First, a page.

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What is an ICS?

17 June 2022

Tags:

  • ICSs

doctors shaking handsIntegrated care systems (ICSs) are groups of health organisations that work in partnership with each other, with the goal to improve the health of their population. They are central to the delivery of the NHS long term plan which aims to improve the outcomes of care.

 

Why now? 

The introduction of ICSs comes recommended from NHS England and NHS Improvement. It is supported by years of locally led development and strategy that encourages joined up working to improve the health and care system in localised areas across England.

42 ICSs will begin to operate across England from 1st July 2022, with clear objectives based on the individual networks and groups that make up each integrated care system. You can find a list of all integrated care systems here.

The organisations within each ICS will have their own responsibility in meeting the delivery of high-quality care. However, the integrated groups will also be held accountable on the quality, safety, resourcefulness, and compliance against industry standards such as CQC.

Transparency, trust and mutual accountability is paramount amongst ICSs and will be key in the success of this new journey.

 

Radar Healthcare supports every part of ICSs

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How will they work?

ICS Structure Infographic

The integrated care systems will combine healthcare and social care networks and organisations that are geographically near each other. These feed into each other’s work to create a richer narrative on the state of health in that region. Each ICS will share a budget and a system, to ensure a more streamlined approach to public healthcare. 

As well as NHS organisations, social care services will also contribute to the makeup of ICSs. Joining together both arms of the healthcare industry to improve the known health inequalities in England. 

Each ICS will also be assigned an Integrated Care Board (ICB) and an Integrated Care Partnership (ICP) to keep each group on track. ICBs are replacing the functions previously provided by clinical commissioning groups (CCGs) and will oversee planning and strategy that was originally taken care of by NHS England. ICPs will operate as a statutory committee and work as a ‘middle ground’ for NHS bodies and local authorities to focus on health, public health and social care.

There will be a tiered system of partnership and delivery structures, starting from those covering higher populations to those covering smaller.

  • Provider collaboratives (including NHS trusts and mental health) are at the System level which covers 1-2 million people.
  • Health and wellbeing boards (including local authorities) are at Place level covering 250-500k people.
  • Place-based partnerships also cover this population level and include local authorities, VCSE (voluntary, community and social enterprise) organisations and primary care.
  • Neighbourhoods of 30-50k people are primary care networks, which include GP practices, dentistry, pharmacy and opticians.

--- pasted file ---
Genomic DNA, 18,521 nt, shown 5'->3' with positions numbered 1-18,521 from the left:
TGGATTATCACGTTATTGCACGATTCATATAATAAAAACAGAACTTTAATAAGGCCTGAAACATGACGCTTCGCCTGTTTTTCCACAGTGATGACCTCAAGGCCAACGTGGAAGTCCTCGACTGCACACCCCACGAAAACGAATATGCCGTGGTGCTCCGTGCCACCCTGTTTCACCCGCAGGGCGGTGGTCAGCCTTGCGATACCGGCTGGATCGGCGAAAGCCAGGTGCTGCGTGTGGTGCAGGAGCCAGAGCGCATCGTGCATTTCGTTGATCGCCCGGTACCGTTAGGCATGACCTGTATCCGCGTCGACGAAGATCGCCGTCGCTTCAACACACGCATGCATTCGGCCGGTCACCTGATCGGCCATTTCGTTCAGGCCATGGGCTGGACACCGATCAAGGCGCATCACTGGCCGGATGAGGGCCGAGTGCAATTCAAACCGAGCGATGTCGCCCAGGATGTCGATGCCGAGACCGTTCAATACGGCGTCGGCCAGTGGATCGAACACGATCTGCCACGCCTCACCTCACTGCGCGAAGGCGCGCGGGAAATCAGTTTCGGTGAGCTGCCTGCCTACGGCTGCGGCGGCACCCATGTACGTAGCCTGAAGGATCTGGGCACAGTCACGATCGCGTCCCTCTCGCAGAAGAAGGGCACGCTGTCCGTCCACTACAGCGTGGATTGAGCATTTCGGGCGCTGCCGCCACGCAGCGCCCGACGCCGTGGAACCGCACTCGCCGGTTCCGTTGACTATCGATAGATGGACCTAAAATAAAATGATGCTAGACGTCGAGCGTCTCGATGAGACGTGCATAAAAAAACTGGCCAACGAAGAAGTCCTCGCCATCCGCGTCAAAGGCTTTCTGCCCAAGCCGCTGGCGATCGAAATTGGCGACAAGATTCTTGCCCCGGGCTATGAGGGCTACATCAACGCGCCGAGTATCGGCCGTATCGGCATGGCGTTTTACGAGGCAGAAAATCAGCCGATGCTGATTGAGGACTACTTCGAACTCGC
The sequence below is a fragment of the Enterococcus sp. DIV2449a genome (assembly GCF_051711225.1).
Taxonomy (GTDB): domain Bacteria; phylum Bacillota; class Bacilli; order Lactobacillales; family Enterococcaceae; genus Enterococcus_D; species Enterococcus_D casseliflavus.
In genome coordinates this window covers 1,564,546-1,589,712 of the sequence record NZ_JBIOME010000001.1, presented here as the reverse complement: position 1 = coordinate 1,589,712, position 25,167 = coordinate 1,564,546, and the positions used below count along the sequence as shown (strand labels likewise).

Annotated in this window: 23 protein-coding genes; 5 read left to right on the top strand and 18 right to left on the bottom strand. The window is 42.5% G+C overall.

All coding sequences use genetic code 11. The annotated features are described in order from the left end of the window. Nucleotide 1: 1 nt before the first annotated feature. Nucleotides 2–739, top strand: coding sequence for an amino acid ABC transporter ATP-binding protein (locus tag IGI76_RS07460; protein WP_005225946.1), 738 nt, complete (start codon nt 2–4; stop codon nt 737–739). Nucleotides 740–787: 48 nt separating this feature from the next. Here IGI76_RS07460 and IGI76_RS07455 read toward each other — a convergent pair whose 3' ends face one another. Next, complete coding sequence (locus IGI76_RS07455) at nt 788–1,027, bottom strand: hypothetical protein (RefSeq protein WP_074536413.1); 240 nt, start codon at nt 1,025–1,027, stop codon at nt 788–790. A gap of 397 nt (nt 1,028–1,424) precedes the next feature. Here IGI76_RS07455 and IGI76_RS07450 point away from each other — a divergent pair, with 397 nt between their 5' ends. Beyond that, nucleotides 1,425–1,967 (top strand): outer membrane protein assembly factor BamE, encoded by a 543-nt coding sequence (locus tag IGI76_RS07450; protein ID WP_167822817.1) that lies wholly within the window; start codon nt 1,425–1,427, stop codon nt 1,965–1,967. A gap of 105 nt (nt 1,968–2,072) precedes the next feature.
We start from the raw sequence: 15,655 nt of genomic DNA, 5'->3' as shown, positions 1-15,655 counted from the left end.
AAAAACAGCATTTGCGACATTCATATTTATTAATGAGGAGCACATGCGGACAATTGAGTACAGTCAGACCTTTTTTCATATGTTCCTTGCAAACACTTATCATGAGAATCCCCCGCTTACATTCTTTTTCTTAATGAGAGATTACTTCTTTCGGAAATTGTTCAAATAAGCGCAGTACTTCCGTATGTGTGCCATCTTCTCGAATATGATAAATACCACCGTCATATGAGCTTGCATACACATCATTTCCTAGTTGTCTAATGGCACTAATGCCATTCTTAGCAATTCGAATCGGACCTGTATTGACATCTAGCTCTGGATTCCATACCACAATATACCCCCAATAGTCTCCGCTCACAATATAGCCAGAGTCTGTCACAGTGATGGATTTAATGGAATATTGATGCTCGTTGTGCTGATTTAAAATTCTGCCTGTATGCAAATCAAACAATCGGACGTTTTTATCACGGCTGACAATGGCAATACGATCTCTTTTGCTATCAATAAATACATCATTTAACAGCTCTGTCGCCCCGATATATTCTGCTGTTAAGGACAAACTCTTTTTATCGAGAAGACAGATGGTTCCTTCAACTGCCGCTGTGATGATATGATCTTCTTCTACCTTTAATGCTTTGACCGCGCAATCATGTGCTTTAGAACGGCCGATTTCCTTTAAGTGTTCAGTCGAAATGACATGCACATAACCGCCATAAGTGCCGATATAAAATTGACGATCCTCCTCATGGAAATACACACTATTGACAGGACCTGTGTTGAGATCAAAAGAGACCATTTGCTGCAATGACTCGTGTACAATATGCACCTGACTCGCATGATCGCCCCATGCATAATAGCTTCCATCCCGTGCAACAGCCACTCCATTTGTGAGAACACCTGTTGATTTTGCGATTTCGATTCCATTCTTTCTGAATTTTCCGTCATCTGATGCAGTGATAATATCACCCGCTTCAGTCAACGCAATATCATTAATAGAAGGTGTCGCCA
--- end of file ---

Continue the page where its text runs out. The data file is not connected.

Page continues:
The integration with social care 

Critics of the ICS framework and some care experts are concerned that the two branches that make integrated care systems are not equal. Methodist Homes (MHA) report a 23% pay disparity between equivalent jobs within the NHS and social care – both in salaries as well as pensions and sick pay. People are calling for these inequalities to be rectified before the move, to create a better foundation for working. 

Public Policy Projects recommends training for all ICS staff in the use of all systems to ensure equal knowledge across the group that will provide a fairer foundation to work on. 

Furthermore, they suggest that a local-government style complaints handling process would help to assess issues in relation to the ICS as a whole. This is rather than individual parts – moving firmly away from the siloed nature of the previous framework. 

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How will technology help? 

Having a digital system that can span across a large geographic area and over numerous services can cut time and save on resources like money and people. With ICSs, they are due to cross multiple towns and cities so having accurate information on patients, staff and sites will be vital to their success. 

What should integrated care system software be capable of?

Radar Healthcare is experienced in helping large Trusts and national care organisations oversee operations in their many locations from one screen, with our all-in-one risk, quality, and compliance system.

Our Auditing module allows audits to be broken down by departments and roles, so you can be assured that staff members are allocated and complete their tasks on time.

An ICS could span hundreds of miles and so it is understandable that trends may skew differently for cities, towns, and villages. Radar Healthcare’s Analytics module is designed to home in on specified datasets to ensure you and your team are seeing the information and patterns that you really need to see. Armed with this information, you can make improvements for safer health and social care.

Take a look at our software for ICSs

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